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THE FIRST EPISTLE TO THE CO-
BEFORE we proceed to compare this epiftle with the hiftory, or with any other epiftle, we will employ one number in ftating certain remarks applicable to our argument, which arifes from a perufal of the epifrle itfelf.
By an expreflion in the firft verfe of the feventh chapter," now concerning the things "whereof ye wrote unto me," it appears, that this letter to the Corinthians was written by St. Paul in anfwer to one which he had received from them; and that the feventh, and fome of the following chapters, are taken up in refolving certain doubts, and regulating certain points of order, concerning which the Corinthians had in their letter confulted him. This alone is a circumftance confiderably in favour of the authen
ticity of the epiftle: for it muft have been a far-fetched contrivance in a forgery, firft to have feigned the receipt of .a letter from the church of Corinth, which letter does not appear; and then to have drawn up a fi<titious anfwer to it, relative to a great variety of doubts and enquiries, purely ceconomical and domeftic; and which, though likely enough to have occurred to an infant fociety, in a fituation and under an inftitution fo novel as that of a Chriftian church then was, it muft have very much exercifed the author's invention, and could have anfwered no imaginable purpofe of forgery, to introduce the mention of at all. Particulars of the kind we refer to, are fuch as the following: the rule of duty and prudence relative to entering into marriage, as applicable to virgins, to widows; the cafe of hufbands married to unconverted wives, of wives having unconverted huflbands; that cafe where the unconverted party choofes to feparate, where he choofes to continue the union ; the effect which their convernon produced upon their prior ftate, of circumcifion, offlavery; the eating of things offered to idols, as it was in itfelf, as others were affected by it; the joining in idolatrous facrifices j the decorum to be obferved in their religious aflemblies, the order of fpeaking, the filence of women, the covering or uncovering of the head, as it became men, as it became women. Thefe fubjects, with their feveral fub-divifions, are fo particular, minute, and numerous, that, though they be exactly agreeable to the circumflances of the perfons to whom the letter was written, nothing, I believe, but the exigence and reality of thofe circumflances, could have fuggefted to the writer's thoughts.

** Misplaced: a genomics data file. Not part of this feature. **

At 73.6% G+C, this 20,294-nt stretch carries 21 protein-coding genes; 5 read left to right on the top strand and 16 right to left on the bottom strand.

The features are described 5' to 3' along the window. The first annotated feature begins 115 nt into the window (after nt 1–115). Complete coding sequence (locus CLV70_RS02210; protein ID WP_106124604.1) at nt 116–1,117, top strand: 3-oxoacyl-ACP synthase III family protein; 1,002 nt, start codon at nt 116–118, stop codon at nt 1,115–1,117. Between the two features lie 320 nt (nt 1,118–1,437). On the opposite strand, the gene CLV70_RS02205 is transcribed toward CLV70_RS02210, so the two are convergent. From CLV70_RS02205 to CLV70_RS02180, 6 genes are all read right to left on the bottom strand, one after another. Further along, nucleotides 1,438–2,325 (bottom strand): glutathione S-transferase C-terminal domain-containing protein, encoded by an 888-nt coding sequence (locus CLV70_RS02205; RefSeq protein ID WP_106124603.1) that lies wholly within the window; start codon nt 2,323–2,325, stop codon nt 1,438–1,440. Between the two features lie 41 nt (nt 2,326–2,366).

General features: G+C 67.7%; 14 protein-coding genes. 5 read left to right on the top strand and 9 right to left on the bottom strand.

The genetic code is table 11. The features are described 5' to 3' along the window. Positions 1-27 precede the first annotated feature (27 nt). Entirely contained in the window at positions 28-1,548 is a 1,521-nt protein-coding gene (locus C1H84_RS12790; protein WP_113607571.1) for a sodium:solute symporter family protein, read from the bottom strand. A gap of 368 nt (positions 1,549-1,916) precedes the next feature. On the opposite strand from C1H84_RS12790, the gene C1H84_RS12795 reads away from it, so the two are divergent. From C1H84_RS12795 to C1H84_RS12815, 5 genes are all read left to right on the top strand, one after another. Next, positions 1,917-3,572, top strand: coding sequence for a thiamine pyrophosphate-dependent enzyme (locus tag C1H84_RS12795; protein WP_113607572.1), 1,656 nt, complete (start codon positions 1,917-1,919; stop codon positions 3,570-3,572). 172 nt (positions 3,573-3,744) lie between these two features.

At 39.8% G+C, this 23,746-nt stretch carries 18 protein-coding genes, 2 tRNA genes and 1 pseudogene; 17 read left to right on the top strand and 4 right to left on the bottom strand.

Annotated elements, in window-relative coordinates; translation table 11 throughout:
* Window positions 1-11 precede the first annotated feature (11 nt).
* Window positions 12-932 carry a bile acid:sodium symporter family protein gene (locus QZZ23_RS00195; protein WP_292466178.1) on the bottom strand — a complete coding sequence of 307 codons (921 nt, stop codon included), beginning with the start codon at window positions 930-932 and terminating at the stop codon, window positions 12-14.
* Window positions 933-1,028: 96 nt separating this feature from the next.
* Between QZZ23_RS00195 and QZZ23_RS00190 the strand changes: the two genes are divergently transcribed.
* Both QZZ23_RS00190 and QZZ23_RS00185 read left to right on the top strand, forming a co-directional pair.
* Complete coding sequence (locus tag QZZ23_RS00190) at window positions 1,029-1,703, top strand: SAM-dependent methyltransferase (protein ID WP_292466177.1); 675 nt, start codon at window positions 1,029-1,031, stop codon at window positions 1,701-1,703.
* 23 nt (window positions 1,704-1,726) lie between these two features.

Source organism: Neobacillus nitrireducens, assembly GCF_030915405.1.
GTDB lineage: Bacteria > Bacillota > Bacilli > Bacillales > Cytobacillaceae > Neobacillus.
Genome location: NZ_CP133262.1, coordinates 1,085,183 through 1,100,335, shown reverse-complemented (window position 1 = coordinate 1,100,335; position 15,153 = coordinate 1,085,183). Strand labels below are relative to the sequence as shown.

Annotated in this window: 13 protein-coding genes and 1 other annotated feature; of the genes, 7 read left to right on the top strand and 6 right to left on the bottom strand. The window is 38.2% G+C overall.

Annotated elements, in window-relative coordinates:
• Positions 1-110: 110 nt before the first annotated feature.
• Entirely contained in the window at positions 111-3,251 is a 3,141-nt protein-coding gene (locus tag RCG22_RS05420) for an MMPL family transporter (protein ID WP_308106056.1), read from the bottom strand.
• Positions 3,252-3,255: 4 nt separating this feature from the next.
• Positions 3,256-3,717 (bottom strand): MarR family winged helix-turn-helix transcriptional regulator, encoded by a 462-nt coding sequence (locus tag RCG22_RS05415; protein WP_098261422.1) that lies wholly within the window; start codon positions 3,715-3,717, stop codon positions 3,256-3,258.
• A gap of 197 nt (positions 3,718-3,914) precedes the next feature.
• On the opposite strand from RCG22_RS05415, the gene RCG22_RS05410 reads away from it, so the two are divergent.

But this is not the only nor the principal obfervation upon the correfpondence between the church of Corinth and their apoftle, which I wifh to point out. It appears, I think, in this correfpondence, that although the Corinthians had written, to St. Paul, requefting his anfwer and his directions in the feveral points above enumerated, yet that they had not faid one fyllable about the enormities and diforders which had crept in amongft them, and •in the blame of which they all fhared;
but but that St. Paul's information concerning the irregularities then prevailing at Corinth, had come round to him from other quarters. The quarrels and difputes excited by their contentious adherence to their different teachers, and hy their placing of them in competition with one another, were not mentioned in their letter, but communu cated to St. Paul by more private intelligence: " It hath been declared unto me, my "brethren, by them which are of the houfe ** ofChloe, that there are contentions among you. Now this I fay? that every one of you faith, I am of Paul, and I of A polios, and I of Cephas, and I of Chrift" (i. 11, 12). The incefluous marriage "of a man with his father's wife," which St. Paul reprehends with fo much feverity in the fifth chapter of our epiftle, and which was not the crime of an individual only, but a crime in which the whole church, by tolerating and conniving at it, had rendered themfelves partakers, did not come to St. Paul's knowledge by the letter, but by a rumour which had reached his ears: "It is reported commonly '' that there is fornication among you, and F 3 "fuch
"fuch fornication as is not fo much as ** named among the Gentiles, that one "mould have his father's wife; and ye are "puffed up, and have not rather mourned ** that he that hath done this deed might "be taken away from among you" (v. i, 2). Their going to law before the judicature of the country, rather than arbitrate and adjuft their difputes among themfelves, which St. Paul animadverts upon with his ufual plainnefs, was not intimated to him in, the letter•, becaufe he tells them his opinion of this conduct, before he comes to the contents of the letter. Their litigioufnefs is cenfured by St. Paul in the fixth chapter of his epiftle, and it is only at the beginning of the feventh chapter that he proceeds upon the articles which he found in their letter; and he proceeds upon them with this preface: "Now concerning the things whereof ye wrote urito me" (vii. i); which introduction he would not have ufed, if he had been already difcuffing any of the fubjects concerning which they had written. Their irregularities in celebrating the Lord's fupper, and the utter perverfion. of the inftitut '•" • •/ tion